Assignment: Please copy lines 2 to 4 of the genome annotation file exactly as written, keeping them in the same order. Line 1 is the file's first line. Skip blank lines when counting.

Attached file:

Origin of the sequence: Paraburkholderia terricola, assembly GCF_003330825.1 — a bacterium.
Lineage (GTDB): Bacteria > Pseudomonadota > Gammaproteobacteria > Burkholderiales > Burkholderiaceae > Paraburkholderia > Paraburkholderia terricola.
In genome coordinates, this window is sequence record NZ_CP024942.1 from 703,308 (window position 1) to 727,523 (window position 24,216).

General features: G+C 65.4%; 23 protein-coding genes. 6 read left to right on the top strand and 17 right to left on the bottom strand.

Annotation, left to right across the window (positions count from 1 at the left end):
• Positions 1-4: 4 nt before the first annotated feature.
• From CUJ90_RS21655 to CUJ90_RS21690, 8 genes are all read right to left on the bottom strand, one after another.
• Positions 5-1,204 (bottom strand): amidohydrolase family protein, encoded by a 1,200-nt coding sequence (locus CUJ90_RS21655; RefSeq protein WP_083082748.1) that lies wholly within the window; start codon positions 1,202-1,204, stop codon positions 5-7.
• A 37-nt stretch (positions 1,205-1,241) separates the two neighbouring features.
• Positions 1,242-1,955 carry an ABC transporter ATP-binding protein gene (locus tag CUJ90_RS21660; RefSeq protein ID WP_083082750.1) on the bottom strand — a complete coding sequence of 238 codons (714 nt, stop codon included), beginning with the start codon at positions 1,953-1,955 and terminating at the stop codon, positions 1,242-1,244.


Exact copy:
Lineage (GTDB): Bacteria > Pseudomonadota > Gammaproteobacteria > Burkholderiales > Burkholderiaceae > Paraburkholderia > Paraburkholderia terricola.
In genome coordinates, this window is sequence record NZ_CP024942.1 from 703,308 (window position 1) to 727,523 (window position 24,216).

General features: G+C 65.4%; 23 protein-coding genes. 6 read left to right on the top strand and 17 right to left on the bottom strand.